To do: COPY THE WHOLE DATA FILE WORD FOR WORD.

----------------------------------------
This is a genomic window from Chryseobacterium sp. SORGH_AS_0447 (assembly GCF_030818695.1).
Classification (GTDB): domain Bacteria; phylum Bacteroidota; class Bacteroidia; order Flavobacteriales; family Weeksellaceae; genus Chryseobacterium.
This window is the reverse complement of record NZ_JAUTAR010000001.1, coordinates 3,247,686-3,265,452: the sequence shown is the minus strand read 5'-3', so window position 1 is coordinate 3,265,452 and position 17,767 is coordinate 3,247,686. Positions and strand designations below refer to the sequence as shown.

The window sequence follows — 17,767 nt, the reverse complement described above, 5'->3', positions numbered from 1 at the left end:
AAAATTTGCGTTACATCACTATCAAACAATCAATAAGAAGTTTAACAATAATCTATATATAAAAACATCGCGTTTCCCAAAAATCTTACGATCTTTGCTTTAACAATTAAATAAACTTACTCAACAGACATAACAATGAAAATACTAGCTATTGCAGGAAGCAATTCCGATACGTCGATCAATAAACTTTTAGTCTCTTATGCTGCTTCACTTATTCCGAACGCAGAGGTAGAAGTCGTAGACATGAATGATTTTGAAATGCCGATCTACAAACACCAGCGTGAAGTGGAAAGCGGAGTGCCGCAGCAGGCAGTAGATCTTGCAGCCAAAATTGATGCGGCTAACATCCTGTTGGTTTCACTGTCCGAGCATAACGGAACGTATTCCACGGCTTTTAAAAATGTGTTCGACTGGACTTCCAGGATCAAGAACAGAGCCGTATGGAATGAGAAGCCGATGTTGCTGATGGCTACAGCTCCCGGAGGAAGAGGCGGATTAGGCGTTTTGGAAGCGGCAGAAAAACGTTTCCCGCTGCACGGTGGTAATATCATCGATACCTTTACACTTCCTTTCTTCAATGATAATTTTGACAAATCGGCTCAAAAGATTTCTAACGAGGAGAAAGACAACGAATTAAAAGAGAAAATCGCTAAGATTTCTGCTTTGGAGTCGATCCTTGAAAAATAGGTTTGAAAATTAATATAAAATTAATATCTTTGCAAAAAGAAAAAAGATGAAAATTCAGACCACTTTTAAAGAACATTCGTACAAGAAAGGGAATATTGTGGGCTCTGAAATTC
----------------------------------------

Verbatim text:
This is a genomic window from Chryseobacterium sp. SORGH_AS_0447 (assembly GCF_030818695.1).
Classification (GTDB): domain Bacteria; phylum Bacteroidota; class Bacteroidia; order Flavobacteriales; family Weeksellaceae; genus Chryseobacterium.
This window is the reverse complement of record NZ_JAUTAR010000001.1, coordinates 3,247,686-3,265,452: the sequence shown is the minus strand read 5'-3', so window position 1 is coordinate 3,265,452 and position 17,767 is coordinate 3,247,686. Positions and strand designations below refer to the sequence as shown.

The window sequence follows — 17,767 nt, the reverse complement described above, 5'->3', positions numbered from 1 at the left end:
AAAATTTGCGTTACATCACTATCAAACAATCAATAAGAAGTTTAACAATAATCTATATATAAAAACATCGCGTTTCCCAAAAATCTTACGATCTTTGCTTTAACAATTAAATAAACTTACTCAACAGACATAACAATGAAAATACTAGCTATTGCAGGAAGCAATTCCGATACGTCGATCAATAAACTTTTAGTCTCTTATGCTGCTTCACTTATTCCGAACGCAGAGGTAGAAGTCGTAGACATGAATGATTTTGAAATGCCGATCTACAAACACCAGCGTGAAGTGGAAAGCGGAGTGCCGCAGCAGGCAGTAGATCTTGCAGCCAAAATTGATGCGGCTAACATCCTGTTGGTTTCACTGTCCGAGCATAACGGAACGTATTCCACGGCTTTTAAAAATGTGTTCGACTGGACTTCCAGGATCAAGAACAGAGCCGTATGGAATGAGAAGCCGATGTTGCTGATGGCTACAGCTCCCGGAGGAAGAGGCGGATTAGGCGTTTTGGAAGCGGCAGAAAAACGTTTCCCGCTGCACGGTGGTAATATCATCGATACCTTTACACTTCCTTTCTTCAATGATAATTTTGACAAATCGGCTCAAAAGATTTCTAACGAGGAGAAAGACAACGAATTAAAAGAGAAAATCGCTAAGATTTCTGCTTTGGAGTCGATCCTTGAAAAATAGGTTTGAAAATTAATATAAAATTAATATCTTTGCAAAAAGAAAAAAGATGAAAATTCAGACCACTTTTAAAGAACATTCGTACAAGAAAGGGAATATTGTGGGCTCTGAAATTC